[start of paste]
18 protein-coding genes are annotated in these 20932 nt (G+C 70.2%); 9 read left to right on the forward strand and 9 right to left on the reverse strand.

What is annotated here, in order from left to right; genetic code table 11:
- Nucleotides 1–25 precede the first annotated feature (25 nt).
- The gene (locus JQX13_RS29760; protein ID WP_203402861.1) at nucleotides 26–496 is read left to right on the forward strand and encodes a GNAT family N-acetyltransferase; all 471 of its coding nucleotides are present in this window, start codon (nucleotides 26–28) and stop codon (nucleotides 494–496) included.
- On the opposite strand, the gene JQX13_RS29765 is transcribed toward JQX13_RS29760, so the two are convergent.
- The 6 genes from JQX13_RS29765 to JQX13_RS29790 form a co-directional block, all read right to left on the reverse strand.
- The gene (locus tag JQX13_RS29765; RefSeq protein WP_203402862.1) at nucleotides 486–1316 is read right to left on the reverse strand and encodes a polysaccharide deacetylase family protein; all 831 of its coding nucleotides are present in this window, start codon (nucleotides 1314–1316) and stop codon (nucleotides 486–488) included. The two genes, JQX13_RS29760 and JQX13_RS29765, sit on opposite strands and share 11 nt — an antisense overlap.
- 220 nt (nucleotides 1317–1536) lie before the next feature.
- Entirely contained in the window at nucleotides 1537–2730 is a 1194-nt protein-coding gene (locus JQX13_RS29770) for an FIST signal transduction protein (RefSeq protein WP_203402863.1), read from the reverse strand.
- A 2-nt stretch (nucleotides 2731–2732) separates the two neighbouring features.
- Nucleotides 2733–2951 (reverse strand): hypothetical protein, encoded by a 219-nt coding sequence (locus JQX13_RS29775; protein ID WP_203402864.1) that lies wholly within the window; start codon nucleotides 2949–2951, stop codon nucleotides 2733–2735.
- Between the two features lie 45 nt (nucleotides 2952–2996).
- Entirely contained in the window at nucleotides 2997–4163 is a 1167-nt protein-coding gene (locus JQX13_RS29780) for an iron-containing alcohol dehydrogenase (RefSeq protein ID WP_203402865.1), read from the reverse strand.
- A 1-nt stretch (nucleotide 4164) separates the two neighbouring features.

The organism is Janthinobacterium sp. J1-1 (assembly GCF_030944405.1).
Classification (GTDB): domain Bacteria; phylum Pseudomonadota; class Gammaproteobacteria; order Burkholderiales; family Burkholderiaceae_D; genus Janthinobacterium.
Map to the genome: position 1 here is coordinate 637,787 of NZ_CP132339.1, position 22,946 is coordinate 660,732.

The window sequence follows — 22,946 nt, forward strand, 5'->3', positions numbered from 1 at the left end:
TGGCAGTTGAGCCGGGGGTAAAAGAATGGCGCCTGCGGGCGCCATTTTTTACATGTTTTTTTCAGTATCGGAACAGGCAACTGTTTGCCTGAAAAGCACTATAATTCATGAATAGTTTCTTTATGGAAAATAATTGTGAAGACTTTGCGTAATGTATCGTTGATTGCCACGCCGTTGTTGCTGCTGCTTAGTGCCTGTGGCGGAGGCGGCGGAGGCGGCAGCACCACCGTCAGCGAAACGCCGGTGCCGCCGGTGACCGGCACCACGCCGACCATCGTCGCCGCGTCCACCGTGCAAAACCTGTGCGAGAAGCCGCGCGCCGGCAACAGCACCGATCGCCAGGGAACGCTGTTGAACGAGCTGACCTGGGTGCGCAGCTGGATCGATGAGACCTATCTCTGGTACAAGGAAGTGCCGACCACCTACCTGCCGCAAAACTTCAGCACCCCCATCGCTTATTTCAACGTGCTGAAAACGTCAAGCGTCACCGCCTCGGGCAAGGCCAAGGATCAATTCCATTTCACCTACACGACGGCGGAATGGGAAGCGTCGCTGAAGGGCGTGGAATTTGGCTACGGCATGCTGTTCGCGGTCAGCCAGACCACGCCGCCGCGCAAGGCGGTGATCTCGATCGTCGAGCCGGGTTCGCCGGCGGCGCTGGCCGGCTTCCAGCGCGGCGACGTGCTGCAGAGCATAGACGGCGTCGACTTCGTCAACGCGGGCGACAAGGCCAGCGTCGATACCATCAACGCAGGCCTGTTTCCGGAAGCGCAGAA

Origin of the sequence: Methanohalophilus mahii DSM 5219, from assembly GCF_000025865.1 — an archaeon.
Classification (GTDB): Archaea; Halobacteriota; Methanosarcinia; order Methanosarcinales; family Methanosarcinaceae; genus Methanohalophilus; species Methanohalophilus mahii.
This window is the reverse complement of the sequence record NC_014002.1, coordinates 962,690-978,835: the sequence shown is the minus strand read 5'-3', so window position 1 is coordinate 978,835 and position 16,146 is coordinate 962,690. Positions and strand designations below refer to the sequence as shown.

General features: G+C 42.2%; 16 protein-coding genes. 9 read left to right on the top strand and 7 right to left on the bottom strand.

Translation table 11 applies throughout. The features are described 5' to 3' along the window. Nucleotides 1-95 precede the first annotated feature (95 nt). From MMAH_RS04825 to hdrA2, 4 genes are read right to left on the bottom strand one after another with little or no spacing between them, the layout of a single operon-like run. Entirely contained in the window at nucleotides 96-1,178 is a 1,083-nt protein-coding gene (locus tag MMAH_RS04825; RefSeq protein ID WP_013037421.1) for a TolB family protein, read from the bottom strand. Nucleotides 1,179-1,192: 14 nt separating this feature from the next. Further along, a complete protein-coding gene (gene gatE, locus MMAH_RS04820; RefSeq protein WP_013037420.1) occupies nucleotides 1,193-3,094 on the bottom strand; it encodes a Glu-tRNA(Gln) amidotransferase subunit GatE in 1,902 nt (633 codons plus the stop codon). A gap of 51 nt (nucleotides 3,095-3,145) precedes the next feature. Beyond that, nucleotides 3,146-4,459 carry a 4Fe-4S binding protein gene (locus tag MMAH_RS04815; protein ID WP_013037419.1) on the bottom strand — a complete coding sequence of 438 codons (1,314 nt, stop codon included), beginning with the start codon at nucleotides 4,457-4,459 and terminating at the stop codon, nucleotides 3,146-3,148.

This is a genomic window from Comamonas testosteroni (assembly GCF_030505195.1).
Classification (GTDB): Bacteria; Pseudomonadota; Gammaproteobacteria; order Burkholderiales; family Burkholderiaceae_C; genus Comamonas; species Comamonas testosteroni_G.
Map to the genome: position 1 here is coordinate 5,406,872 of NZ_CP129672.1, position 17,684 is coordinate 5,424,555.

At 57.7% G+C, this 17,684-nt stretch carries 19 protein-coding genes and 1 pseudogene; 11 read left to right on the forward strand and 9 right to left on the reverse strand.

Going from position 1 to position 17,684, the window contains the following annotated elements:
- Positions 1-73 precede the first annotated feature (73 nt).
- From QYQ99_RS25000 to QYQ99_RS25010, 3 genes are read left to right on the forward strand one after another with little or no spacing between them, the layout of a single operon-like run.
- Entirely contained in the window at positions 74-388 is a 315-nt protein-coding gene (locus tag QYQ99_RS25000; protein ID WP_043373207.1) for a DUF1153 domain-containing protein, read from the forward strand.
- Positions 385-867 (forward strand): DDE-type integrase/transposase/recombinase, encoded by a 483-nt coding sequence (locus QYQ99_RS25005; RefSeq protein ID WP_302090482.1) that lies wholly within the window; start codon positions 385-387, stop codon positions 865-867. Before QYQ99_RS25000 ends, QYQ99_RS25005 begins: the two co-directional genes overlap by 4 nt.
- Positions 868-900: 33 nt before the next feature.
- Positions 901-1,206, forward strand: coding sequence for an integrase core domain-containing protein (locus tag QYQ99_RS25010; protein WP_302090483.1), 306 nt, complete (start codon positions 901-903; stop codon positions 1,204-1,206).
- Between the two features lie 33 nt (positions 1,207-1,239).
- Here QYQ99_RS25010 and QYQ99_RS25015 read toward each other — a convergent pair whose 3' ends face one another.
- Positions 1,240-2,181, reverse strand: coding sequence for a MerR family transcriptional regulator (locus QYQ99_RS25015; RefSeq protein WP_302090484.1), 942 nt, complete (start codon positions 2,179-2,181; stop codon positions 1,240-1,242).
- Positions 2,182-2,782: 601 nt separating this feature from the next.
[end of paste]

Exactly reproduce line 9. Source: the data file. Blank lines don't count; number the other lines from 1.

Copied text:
- Entirely contained in the window at nucleotides 1537–2730 is a 1194-nt protein-coding gene (locus JQX13_RS29770) for an FIST signal transduction protein (RefSeq protein WP_203402863.1), read from the reverse strand.